NEAR History

By Al Fini, former NEAR President

NEAR was started by the single-handed efforts of one man, Ed Clark. This article attempts to trace the motivation and the actions that started NEAR.

In my opinion, NEAR’s conception can be traced to the racing career of George Clark, Sr. George was a racer’s racer of the post WWII period when so many daredevils took to the early bullrings without any regard to safety or sanity. He started racing motorcycles in 1939 and when he got home from the War he started driving the notoriously dangerous homemade “Big Cars” that were the fore-runners of today’s sprint cars.  Later, he was among the first to drive the “jalopies” and then drove modifieds until a broken shoulder side-lined him in ’51. Then he had a long career in the “strictly stock” late models that became popular in the United Stock Car Club of Harvey Tattersall and NASCAR with Bill France. In 1950 the Cavano Bros. bought him a brand new Oldsmobile from an East Hartford dealer that they took to NASCAR and Daytona Beach.

The original NEAR logo

George lived to race. George loved to race and he always raced for money, not trophies. It is very difficult today to document his career. He often won races in other driver’s cars using fictitious names or as a fill-in for other drivers. Ed says his dad has the credentials that the Veteran’s Committee should look at as a nominee to the NEAR Hall of Fame.

George had his own business. He had a wrecker and primarily spent his time repossessing cars, long before the movies and video games made glamorous the careers of “A Repo Man”. Along with his wrecker he towed a trailer that allowed him to take a trip, go racing, and make money by bringing back three or four repossessed cars. He was usually accompanied on these trips by his sons George Jr. and Eddie. Every year they were part of the Indy 500 activities and got to know and be friends with all the personalities; A.J. Foyt, Tony Bettenhausen, George Bignotti, Eddie Sachs, etc.

Every February the Clark boys made the annual pilgrimage to the Daytona Beach races where they made the same friendships with: Richard Petty, David Pearson, Junior Johnson and many of those who will be inducted into the NASCAR Hall of Fame. Around 1959 George became a NASCAR official and they began attending more and more of the races down South.

For twenty-two years he was a driver for Mashkin Freight.  Around 1977 he suffered a debilitating workplace accident that left him unable to perform his normal duties. Having a lot of free time he started to reminisce about the glory days of traveling with his dad and the fun days of his racing youth.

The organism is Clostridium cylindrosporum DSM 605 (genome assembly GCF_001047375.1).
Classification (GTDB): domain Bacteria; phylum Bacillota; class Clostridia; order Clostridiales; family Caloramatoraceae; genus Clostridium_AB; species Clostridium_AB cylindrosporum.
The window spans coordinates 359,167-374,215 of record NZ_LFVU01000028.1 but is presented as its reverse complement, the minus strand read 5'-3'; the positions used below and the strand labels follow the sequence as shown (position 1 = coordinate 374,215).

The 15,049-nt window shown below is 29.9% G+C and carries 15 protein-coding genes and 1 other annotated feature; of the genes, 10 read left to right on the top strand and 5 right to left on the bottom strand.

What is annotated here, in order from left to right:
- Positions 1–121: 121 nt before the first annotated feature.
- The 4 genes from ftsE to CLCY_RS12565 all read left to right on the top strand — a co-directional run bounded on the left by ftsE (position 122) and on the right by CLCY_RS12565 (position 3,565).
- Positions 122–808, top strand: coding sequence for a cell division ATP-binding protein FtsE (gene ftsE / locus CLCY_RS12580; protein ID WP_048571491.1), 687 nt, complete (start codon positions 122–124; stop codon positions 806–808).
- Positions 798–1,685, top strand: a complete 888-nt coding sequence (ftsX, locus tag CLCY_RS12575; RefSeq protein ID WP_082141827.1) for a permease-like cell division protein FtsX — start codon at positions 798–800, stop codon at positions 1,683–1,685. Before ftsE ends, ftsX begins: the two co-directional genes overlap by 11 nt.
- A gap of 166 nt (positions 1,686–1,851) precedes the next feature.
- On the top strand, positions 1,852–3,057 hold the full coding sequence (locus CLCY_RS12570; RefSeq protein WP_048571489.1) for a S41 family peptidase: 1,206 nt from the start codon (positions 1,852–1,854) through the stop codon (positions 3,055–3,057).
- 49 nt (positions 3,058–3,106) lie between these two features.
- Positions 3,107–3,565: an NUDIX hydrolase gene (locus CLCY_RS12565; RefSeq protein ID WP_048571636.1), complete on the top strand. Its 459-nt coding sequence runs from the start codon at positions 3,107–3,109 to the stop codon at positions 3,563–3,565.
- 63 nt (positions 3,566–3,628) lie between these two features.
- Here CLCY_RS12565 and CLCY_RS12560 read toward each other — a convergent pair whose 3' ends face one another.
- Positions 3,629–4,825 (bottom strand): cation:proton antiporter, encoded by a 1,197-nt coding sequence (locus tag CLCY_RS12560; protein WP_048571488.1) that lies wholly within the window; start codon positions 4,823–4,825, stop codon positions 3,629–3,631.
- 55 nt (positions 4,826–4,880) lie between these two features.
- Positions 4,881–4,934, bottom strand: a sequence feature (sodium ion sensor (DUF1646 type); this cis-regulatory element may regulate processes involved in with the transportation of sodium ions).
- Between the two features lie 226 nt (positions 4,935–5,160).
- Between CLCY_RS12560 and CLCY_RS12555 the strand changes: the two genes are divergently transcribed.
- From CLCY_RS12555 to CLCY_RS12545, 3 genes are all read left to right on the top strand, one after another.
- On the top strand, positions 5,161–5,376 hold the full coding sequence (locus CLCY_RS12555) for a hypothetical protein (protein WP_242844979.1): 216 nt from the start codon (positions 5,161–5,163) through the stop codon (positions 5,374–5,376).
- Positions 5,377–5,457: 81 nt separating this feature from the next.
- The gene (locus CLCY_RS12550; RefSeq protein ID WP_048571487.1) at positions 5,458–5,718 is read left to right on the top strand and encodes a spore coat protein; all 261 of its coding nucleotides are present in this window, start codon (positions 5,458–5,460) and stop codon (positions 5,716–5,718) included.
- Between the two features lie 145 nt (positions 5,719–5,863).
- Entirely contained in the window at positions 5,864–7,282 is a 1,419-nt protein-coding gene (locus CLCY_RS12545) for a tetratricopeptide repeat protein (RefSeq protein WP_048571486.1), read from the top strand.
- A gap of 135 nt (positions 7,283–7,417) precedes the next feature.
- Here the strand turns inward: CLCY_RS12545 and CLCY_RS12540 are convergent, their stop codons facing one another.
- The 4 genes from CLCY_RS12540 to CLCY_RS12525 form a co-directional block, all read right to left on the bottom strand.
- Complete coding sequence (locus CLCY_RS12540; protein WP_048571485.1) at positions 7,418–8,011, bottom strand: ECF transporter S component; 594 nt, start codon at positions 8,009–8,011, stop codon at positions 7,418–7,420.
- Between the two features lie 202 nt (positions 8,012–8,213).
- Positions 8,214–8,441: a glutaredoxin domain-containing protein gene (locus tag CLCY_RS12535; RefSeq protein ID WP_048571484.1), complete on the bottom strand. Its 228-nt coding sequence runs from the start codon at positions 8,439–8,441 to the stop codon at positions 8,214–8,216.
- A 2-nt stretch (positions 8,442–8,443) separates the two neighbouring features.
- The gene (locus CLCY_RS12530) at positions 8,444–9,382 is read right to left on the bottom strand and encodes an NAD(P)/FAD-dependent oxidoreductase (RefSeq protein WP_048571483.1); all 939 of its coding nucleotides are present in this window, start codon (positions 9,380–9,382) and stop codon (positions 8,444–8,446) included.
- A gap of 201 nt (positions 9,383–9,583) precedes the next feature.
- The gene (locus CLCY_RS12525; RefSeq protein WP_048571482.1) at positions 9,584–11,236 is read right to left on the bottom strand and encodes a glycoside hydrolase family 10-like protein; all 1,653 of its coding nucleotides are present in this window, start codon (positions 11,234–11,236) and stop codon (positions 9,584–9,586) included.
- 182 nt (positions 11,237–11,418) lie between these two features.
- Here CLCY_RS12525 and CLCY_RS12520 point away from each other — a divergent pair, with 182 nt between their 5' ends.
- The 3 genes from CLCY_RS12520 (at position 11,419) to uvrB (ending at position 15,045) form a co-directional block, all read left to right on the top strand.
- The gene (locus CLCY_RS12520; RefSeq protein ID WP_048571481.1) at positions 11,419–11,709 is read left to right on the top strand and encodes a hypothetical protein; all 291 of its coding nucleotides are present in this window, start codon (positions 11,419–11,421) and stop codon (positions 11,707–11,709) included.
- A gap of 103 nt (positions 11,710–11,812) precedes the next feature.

He began building a replica of a 1937 Ford coupe modified that was driven by his dad and owned by Bob Pulchowski and sponsored by the Edson Bros. garage in Meridan. He painted it green & white and was numbered 870 from the Edson Bros. slogan: “If it don’t go, call 870.” The car was completed roughly around 1979. There was almost no interest in vintage race cars in those days. One club, Eastern Old Timers, was operating out of its home base at Flemington Speedway in New Jersey. Promoter Paul Kuhl had given them space in one of his buildings that they used as a clubhouse. At the time Pappy Hough was president and Johnnie Rodgers was the executive director. Eddie joined EOT and he and Johnny Georgiades brought his car down to a meet in 1979. He remembers about twenty-five open wheel cars and only three stock cars in attendance. The open wheel cars got plenty of track time while the stock cars were forced to look on from the sidelines. Obviously he was very disappointed in the lack of acceptance and started thinking about forming a club closer to home that would give proper recognition to the stock car crowd.

I am not sure when or what finally triggered the next step but I do know that he shared his ideas with close friends, notably his dad and Moon Burgess. They encouraged him and he created the name: NEAR. In early 1980 he shared his new dream with Frank Marratta and he gave the “870” free display space in the Hartford “Frank Marratta Show”; Frank also provided considerable seed money for printing, postage and incidentals. Eddie said he signed up about 70 people at that first show. No money was collected but old racers filled out applications. Over the rest of 1980 Ed continued to promote the new “Club” although no meetings or events were scheduled. 

The original meeting of the New England Antique Racers in Ed Clark’s living room
(Howie Hodge photo)

By the end of the year he had about 200 “sign-ups”, and it was decided to “make things legal” and the following were invited to an exploratory meeting that was held in Eddie Clark’s living room at 121 Syracuse Drive home in East Hartford CT on Friday evening, January 16, 1981: Gene Bergin, Moon Burgess, Bob Echo, Eddie Flemke Sr., Danny Gaudiana, John Georgiades, Howie Hodge, Buddy Krebs. Red Labelle, and Charlie Stebbins. George was absent because he was out in Riverside CA performing his duties for NASCAR at the Winston Cup race.

At the first meeting the following officers were elected: Buddy Krebs president, Charlie Stebbins, vice president, and Eddie Clark, secretary-treasurer. They voted to incorporate and Charlie Stebbins began the task of filing all the appropriate governmental forms. An aggressive schedule was planned for 1981 including displays at the Marratta Show, Racearama, the first Frank Marratta Awards Banquet and several race meets.